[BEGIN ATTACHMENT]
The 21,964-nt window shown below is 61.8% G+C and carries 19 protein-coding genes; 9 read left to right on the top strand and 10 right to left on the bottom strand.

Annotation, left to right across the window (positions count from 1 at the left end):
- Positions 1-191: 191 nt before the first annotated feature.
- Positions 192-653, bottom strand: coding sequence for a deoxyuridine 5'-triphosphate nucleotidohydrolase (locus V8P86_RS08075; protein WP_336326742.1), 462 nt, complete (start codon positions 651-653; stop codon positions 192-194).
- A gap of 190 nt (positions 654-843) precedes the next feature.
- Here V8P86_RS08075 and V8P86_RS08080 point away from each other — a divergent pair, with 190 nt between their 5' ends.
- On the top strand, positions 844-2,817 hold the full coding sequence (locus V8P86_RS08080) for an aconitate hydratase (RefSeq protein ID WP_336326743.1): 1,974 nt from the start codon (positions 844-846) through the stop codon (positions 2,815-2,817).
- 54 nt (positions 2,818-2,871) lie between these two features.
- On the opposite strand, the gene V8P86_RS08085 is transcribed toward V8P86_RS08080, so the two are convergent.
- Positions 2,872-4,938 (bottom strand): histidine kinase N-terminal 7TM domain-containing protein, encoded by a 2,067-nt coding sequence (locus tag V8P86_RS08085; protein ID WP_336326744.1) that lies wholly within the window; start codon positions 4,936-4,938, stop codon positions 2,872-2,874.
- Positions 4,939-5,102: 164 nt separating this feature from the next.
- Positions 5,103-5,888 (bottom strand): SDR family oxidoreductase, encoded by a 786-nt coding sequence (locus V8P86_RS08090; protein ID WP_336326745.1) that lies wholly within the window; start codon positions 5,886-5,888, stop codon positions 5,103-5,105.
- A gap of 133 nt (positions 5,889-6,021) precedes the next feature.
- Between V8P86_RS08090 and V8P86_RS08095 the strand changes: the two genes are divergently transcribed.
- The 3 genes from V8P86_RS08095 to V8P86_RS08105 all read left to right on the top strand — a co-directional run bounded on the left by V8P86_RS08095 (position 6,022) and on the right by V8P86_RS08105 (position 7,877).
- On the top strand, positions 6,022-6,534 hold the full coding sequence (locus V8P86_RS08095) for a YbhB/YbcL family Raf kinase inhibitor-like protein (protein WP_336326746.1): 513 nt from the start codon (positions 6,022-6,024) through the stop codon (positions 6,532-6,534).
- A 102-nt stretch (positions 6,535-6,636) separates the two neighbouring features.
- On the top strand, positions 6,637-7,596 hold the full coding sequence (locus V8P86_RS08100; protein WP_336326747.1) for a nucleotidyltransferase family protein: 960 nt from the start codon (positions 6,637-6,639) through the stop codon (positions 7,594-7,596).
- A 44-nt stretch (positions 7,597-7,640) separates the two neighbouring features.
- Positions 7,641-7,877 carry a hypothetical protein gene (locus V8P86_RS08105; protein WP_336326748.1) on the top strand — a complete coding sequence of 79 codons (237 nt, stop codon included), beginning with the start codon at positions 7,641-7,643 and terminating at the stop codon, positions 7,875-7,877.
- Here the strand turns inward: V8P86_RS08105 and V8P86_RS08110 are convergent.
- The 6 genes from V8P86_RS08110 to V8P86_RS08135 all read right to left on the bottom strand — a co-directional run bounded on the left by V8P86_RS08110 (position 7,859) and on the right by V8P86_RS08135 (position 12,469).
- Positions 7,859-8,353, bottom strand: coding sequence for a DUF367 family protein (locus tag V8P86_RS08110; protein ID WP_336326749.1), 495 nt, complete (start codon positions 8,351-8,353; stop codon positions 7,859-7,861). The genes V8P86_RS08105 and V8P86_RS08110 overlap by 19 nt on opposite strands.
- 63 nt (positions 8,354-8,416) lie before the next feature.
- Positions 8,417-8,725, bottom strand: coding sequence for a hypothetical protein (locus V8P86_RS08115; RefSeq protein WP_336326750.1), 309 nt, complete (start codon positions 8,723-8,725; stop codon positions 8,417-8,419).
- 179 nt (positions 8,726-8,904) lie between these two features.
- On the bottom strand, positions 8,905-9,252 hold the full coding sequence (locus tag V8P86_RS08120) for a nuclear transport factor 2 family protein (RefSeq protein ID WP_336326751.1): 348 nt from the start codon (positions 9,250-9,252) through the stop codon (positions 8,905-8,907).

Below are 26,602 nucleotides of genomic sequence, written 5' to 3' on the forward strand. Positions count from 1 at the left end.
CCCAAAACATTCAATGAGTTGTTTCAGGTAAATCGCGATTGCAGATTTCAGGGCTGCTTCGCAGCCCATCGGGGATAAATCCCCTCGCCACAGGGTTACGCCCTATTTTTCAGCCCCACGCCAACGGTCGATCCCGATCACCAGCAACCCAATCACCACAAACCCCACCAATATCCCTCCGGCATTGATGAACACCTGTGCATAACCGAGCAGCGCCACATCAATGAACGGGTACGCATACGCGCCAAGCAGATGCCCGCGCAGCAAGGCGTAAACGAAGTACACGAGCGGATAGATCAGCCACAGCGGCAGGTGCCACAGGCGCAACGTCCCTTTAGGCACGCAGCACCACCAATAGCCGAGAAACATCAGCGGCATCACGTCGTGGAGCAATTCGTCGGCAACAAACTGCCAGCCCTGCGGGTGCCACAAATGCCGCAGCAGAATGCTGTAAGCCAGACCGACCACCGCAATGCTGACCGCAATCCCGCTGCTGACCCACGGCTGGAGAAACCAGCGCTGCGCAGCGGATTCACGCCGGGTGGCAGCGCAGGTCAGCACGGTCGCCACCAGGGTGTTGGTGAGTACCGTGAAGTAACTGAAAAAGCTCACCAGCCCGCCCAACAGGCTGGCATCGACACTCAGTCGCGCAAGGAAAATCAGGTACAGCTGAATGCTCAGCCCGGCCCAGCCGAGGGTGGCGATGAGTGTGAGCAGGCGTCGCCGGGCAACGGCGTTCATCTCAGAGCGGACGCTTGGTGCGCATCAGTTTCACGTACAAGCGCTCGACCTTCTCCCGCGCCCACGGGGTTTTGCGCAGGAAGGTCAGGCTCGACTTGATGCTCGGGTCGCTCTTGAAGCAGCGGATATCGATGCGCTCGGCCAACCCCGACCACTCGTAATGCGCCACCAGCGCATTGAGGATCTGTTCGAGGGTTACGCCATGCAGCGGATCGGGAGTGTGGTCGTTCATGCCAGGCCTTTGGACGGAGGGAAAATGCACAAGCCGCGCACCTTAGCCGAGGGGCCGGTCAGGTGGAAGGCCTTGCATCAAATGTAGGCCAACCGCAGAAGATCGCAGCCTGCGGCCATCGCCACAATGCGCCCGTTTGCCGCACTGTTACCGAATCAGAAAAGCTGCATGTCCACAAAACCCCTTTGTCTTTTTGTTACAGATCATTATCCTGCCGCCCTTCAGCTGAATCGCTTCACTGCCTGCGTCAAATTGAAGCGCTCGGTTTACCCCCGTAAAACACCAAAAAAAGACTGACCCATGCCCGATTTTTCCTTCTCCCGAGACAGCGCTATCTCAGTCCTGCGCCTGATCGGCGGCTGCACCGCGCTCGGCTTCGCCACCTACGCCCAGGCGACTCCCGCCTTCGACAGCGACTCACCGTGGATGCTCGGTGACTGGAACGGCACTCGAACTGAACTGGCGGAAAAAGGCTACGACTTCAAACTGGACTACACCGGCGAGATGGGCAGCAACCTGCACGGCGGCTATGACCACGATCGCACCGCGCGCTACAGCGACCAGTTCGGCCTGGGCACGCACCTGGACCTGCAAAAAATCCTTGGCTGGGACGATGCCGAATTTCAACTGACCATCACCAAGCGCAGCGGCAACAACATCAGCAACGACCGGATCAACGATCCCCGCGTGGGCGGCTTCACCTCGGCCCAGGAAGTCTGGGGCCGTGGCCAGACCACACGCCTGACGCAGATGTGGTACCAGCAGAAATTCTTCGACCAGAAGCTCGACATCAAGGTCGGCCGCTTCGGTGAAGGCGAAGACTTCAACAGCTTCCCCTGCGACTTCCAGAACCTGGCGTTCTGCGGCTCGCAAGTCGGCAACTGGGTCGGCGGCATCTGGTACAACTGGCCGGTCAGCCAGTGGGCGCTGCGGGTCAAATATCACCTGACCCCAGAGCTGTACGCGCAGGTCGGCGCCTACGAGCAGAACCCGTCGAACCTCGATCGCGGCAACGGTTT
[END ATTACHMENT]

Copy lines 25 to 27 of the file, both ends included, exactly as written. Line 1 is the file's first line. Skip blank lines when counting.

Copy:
- Positions 8,417-8,725, bottom strand: coding sequence for a hypothetical protein (locus V8P86_RS08115; RefSeq protein WP_336326750.1), 309 nt, complete (start codon positions 8,723-8,725; stop codon positions 8,417-8,419).
- 179 nt (positions 8,726-8,904) lie between these two features.
- On the bottom strand, positions 8,905-9,252 hold the full coding sequence (locus tag V8P86_RS08120) for a nuclear transport factor 2 family protein (RefSeq protein ID WP_336326751.1): 348 nt from the start codon (positions 9,250-9,252) through the stop codon (positions 8,905-8,907).